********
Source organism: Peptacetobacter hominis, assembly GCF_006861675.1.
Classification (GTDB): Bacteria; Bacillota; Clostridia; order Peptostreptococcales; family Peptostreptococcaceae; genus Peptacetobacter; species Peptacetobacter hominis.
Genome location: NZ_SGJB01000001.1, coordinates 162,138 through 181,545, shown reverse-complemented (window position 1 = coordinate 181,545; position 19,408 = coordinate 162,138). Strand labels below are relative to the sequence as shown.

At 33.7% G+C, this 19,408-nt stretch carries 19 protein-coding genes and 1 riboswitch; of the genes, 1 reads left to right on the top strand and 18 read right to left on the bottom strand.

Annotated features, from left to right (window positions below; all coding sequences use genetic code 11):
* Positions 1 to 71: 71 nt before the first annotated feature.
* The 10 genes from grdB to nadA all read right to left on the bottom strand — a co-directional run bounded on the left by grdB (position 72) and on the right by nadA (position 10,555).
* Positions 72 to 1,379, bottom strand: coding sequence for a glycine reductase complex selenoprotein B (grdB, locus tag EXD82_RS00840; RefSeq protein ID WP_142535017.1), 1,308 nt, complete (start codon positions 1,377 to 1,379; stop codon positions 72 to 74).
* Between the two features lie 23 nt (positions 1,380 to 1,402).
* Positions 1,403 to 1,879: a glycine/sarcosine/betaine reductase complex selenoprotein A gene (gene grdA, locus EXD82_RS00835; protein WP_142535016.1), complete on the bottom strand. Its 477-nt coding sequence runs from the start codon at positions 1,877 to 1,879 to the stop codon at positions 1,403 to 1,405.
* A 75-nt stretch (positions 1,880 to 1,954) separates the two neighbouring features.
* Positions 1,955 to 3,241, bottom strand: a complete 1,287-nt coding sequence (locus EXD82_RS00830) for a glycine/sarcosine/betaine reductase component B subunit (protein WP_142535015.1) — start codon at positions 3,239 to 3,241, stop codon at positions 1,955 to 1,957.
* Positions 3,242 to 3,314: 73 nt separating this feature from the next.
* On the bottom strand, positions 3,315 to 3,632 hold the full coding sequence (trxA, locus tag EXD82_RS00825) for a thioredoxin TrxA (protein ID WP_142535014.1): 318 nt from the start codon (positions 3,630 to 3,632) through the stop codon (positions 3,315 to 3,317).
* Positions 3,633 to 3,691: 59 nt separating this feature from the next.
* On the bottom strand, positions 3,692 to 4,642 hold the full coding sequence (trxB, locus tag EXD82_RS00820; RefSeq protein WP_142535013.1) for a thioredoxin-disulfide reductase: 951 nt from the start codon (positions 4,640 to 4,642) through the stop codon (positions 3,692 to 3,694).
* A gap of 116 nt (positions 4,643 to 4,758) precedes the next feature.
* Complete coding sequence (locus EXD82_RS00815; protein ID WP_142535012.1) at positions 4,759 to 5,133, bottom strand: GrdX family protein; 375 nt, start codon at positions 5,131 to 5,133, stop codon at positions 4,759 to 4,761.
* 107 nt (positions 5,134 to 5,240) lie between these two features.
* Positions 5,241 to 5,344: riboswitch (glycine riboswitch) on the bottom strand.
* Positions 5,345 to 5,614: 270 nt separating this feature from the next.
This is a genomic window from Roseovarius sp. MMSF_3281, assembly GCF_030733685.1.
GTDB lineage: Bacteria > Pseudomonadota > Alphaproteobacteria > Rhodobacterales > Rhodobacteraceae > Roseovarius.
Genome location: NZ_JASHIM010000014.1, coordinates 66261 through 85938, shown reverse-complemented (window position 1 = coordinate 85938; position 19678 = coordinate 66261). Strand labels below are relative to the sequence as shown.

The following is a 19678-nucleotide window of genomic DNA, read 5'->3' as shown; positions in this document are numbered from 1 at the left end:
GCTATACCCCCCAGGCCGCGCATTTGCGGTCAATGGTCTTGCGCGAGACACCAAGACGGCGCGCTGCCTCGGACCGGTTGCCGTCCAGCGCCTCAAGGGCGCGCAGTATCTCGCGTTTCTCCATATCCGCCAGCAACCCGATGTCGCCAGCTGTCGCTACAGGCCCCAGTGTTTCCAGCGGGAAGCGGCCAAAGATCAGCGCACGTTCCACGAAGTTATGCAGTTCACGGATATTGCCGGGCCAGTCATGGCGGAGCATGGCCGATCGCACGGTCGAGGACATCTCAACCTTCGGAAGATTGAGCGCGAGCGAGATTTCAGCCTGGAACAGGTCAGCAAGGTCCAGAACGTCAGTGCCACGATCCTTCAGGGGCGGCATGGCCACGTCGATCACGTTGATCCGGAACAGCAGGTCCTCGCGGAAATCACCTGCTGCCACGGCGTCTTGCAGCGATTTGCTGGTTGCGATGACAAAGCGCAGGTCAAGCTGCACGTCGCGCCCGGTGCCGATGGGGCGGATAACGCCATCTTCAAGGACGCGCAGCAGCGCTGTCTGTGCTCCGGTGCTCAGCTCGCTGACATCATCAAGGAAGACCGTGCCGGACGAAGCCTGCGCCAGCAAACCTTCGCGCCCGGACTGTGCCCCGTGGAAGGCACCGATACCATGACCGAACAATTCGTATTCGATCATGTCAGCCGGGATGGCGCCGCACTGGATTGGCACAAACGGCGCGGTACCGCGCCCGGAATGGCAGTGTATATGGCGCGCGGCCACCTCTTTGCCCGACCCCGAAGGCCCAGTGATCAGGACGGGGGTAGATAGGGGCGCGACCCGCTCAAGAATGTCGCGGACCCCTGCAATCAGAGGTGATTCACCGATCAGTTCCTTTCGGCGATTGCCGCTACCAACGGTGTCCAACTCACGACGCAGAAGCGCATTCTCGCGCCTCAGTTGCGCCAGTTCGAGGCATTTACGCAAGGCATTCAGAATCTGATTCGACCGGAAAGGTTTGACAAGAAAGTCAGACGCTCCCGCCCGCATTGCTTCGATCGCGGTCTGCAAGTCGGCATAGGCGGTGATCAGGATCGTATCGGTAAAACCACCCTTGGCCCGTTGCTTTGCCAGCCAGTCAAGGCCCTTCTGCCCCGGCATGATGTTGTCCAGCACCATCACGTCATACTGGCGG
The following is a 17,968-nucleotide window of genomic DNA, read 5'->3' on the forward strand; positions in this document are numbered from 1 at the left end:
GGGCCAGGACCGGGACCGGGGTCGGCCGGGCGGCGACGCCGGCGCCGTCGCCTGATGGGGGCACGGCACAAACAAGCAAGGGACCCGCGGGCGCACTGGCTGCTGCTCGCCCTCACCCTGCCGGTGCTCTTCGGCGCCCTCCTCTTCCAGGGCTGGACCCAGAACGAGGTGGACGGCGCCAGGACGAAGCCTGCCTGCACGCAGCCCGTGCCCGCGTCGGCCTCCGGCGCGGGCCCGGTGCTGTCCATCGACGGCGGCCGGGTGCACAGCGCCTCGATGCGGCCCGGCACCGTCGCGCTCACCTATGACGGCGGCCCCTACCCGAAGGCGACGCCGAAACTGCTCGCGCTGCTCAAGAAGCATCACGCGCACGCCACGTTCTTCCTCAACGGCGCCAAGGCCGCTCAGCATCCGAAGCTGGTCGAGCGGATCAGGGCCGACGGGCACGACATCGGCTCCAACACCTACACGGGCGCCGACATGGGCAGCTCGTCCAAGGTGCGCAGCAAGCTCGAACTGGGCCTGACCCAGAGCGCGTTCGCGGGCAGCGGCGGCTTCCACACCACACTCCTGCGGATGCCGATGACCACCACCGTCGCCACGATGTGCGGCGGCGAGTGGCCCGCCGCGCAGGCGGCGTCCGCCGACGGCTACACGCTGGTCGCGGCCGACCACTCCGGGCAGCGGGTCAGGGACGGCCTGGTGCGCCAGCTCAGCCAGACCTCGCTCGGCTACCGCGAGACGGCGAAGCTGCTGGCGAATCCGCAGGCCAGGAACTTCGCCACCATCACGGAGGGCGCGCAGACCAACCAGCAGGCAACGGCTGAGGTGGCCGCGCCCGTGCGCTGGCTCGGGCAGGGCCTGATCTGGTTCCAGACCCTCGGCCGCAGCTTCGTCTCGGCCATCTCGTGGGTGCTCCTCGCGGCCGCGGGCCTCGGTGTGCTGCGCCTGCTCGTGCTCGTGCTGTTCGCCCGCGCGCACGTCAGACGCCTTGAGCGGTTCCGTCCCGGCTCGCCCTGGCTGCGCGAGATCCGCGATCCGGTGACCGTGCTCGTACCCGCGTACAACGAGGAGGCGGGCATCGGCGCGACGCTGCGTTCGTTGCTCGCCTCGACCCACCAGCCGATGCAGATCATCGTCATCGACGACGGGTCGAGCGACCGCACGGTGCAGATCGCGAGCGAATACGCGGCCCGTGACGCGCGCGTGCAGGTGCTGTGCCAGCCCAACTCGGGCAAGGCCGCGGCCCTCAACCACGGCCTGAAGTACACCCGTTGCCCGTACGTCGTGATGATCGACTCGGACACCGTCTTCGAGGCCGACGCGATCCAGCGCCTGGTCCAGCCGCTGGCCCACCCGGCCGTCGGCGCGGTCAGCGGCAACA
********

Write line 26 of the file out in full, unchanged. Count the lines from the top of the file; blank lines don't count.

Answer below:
GCTATACCCCCCAGGCCGCGCATTTGCGGTCAATGGTCTTGCGCGAGACACCAAGACGGCGCGCTGCCTCGGACCGGTTGCCGTCCAGCGCCTCAAGGGCGCGCAGTATCTCGCGTTTCTCCATATCCGCCAGCAACCCGATGTCGCCAGCTGTCGCTACAGGCCCCAGTGTTTCCAGCGGGAAGCGGCCAAAGATCAGCGCACGTTCCACGAAGTTATGCAGTTCACGGATATTGCCGGGCCAGTCATGGCGGAGCATGGCCGATCGCACGGTCGAGGACATCTCAACCTTCGGAAGATTGAGCGCGAGCGAGATTTCAGCCTGGAACAGGTCAGCAAGGTCCAGAACGTCAGTGCCACGATCCTTCAGGGGCGGCATGGCCACGTCGATCACGTTGATCCGGAACAGCAGGTCCTCGCGGAAATCACCTGCTGCCACGGCGTCTTGCAGCGATTTGCTGGTTGCGATGACAAAGCGCAGGTCAAGCTGCACGTCGCGCCCGGTGCCGATGGGGCGGATAACGCCATCTTCAAGGACGCGCAGCAGCGCTGTCTGTGCTCCGGTGCTCAGCTCGCTGACATCATCAAGGAAGACCGTGCCGGACGAAGCCTGCGCCAGCAAACCTTCGCGCCCGGACTGTGCCCCGTGGAAGGCACCGATACCATGACCGAACAATTCGTATTCGATCATGTCAGCCGGGATGGCGCCGCACTGGATTGGCACAAACGGCGCGGTACCGCGCCCGGAATGGCAGTGTATATGGCGCGCGGCCACCTCTTTGCCCGACCCCGAAGGCCCAGTGATCAGGACGGGGGTAGATAGGGGCGCGACCCGCTCAAGAATGTCGCGGACCCCTGCAATCAGAGGTGATTCACCGATCAGTTCCTTTCGGCGATTGCCGCTACCAACGGTGTCCAACTCACGACGCAGAAGCGCATTCTCGCGCCTCAGTTGCGCCAGTTCGAGGCATTTACGCAAGGCATTCAGAATCTGATTCGACCGGAAAGGTTTGACAAGAAAGTCAGACGCTCCCGCCCGCATTGCTTCGATCGCGGTCTGCAAGTCGGCATAGGCGGTGATCAGGATCGTATCGGTAAAACCACCCTTGGCCCGTTGCTTTGCCAGCCAGTCAAGGCCCTTCTGCCCCGGCATGATGTTGTCCAGCACCATCACGTCATACTGGCGG